It’s being called “stress-free shirting” by its creator.
But its magnetic technology replacing traditional buttons could also be a boon to those whose hand movements are limited.
This fall, PVH Corp., which owns the brand, launched a Van Heusen’s men’s dress shirt designed with MagnaClickTM adaptive technology. The shirt began rolling out at some JCPenney and Kohl’s stores and online, and at Amazon.com.
Hidden inside the front placket and cuffs of the MagnaClick dress shirts are magnets that connect and perform the function of buttons.
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“We believe this is a game-changing product that offers a stylish, high-quality solution for consumers with limited dexterity or those seeking an alternative to buttons,” said David Sirkin, president of the dress furnishings group at PVH.
Last year, PVH generated more than $8 billion in revenue. The company also owns the Calvin Klein, Tommy Hilfiger, Izod, Arrow, Speedo, Warner’s and Olga brands.
“This is truly a major milestone, for retailers to carry adaptive clothing at national chains and help this underserved market,” said Maura Horton, CEO of MagnaReady LLC and founder of MagnaClick.
“It is truly revolutionary,” Horton said of the technology. “Buttons have long been a mainstay as a way to close clothing. Velcro was introduced and patented in early 1950s. This is the first hands-free closure mechanism in over 60 years … to be patented and mainstreamed.”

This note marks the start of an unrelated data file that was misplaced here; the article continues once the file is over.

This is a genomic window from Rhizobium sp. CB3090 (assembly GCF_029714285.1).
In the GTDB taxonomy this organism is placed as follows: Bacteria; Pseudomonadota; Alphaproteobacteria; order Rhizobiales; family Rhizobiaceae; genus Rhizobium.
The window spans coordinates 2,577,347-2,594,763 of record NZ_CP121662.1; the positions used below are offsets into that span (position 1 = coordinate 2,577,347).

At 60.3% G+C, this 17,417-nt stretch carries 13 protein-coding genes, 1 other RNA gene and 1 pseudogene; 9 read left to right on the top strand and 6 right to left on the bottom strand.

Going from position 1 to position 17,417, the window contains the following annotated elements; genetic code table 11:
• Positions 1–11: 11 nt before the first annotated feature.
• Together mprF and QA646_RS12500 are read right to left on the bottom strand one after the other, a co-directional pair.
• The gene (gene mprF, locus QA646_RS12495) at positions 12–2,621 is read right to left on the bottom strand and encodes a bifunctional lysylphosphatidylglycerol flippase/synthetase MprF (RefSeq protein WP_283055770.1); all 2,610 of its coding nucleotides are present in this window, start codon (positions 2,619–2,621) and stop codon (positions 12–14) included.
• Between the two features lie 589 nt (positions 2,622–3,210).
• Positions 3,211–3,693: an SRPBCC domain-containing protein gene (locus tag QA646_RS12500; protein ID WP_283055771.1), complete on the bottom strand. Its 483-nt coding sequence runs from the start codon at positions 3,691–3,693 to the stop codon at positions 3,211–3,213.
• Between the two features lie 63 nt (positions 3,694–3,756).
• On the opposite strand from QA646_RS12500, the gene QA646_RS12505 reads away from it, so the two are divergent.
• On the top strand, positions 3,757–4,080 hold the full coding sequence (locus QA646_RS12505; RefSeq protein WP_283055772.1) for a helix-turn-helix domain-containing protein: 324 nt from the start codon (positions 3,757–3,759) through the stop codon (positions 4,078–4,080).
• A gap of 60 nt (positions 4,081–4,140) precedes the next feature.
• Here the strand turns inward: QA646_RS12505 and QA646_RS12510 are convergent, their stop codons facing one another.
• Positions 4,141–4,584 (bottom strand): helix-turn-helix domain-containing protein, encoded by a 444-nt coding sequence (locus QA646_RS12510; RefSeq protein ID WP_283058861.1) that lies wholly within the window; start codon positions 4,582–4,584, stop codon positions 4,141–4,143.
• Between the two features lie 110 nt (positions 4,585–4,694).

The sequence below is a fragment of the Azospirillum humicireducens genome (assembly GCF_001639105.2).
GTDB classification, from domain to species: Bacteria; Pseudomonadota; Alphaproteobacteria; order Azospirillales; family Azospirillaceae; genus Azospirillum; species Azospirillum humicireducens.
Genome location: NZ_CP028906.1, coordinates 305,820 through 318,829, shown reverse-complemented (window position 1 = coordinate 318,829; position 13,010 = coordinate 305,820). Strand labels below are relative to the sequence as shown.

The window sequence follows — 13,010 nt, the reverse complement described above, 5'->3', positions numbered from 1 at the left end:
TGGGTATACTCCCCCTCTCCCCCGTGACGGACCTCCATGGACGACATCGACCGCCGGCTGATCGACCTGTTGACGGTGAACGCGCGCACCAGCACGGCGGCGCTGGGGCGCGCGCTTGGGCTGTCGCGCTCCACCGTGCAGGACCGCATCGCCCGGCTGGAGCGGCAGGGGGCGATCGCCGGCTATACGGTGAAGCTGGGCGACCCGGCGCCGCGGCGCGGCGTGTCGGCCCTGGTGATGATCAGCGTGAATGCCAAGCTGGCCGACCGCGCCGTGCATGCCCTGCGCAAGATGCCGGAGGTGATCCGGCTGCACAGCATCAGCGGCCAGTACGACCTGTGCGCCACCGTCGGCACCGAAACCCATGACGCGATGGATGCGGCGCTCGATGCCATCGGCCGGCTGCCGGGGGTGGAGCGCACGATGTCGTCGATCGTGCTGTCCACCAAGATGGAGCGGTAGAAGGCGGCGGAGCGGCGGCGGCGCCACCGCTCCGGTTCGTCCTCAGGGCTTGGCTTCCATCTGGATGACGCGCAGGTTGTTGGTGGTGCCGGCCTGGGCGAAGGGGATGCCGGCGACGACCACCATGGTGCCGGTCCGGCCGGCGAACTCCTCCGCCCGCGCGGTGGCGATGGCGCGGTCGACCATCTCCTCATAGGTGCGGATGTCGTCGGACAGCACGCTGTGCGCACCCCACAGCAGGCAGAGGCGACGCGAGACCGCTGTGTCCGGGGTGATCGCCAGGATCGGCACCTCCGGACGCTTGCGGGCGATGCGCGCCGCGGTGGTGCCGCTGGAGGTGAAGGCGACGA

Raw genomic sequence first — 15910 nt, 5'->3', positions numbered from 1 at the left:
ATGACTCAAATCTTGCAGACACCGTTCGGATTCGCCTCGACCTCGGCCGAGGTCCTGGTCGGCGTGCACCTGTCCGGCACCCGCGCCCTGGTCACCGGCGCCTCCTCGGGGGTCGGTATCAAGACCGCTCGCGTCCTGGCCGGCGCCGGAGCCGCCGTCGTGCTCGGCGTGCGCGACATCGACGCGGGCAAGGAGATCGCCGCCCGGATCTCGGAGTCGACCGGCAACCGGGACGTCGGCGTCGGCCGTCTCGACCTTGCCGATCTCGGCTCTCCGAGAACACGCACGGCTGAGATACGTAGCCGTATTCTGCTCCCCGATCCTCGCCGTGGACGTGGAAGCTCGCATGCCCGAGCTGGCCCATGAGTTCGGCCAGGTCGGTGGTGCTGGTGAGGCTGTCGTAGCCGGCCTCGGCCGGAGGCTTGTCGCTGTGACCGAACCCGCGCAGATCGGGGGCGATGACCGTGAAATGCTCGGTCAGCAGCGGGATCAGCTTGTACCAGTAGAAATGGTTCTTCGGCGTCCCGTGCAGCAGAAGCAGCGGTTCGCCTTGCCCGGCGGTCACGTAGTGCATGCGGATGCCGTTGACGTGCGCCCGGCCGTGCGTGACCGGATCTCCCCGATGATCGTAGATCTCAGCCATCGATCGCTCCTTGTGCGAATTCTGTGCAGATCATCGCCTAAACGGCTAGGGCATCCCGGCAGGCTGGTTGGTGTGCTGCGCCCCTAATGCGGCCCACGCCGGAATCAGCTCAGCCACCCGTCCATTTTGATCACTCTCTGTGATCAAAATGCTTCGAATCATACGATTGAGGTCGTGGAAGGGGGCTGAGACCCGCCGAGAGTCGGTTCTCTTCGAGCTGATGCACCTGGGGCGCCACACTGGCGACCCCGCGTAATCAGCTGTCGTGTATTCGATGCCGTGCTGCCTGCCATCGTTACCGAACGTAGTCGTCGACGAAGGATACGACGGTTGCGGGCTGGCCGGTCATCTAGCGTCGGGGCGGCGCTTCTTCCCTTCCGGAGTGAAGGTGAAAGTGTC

Like many creations with impact, this was a deeply personal one for Horton.
“My husband was unfortunately diagnosed at an early age with Parkinson’s disease,” she said. “He was a career college football coach, and one day after a game he was stuck in a locker room trying to change … but was unable to button his shirt in time to catch the team plane.”
One side effect of Parkinson’s is limited dexterity. Horton recalled that it could sometimes take her husband, Don, 20 minutes to button his shirt.
A player by the name of Russell Wilson (who is now an NFL quarterback Seattle Seahawks) saw her husband’s struggle and buttoned his shirt in silence.
“Needless to say, my husband was humbled by needing assistance with something that is so personal and most people take for granted,” she said. “When he relayed the story to me, I could hear the frustration and sense of defeat in his voice.”
Horton said she conceived of MagnaClick to help make life easier for him and others.
There are some who buy the shirts just because they are easy to wear, she said.
But clearly, “the largest groups that are helped by our technology are what I call the ‘Silver Tsunami' — the aging baby boomers,” Horton said. “Our oldest customer is 96 and the youngest is 18.”
“Baby boomers or the aging population aren’t familiar with casual Fridays,” she said. “They still like to dress and maintain their dignity and style as they had previously.”
Parkinson’s affects up to one million people; arthritis affects more than 55 million. Others the magnetic technology might help are stroke survivors, wounded service members, the visually impaired, and those with ALS, tremors or neuropathy.
“This is definitely a growing category for us,” said Horton. (MagnaReady is working on other products, she said, though she wouldn’t elaborate.) “The market potential of the Silver Tsunami, combined with those that are differently abled, is tremendous.”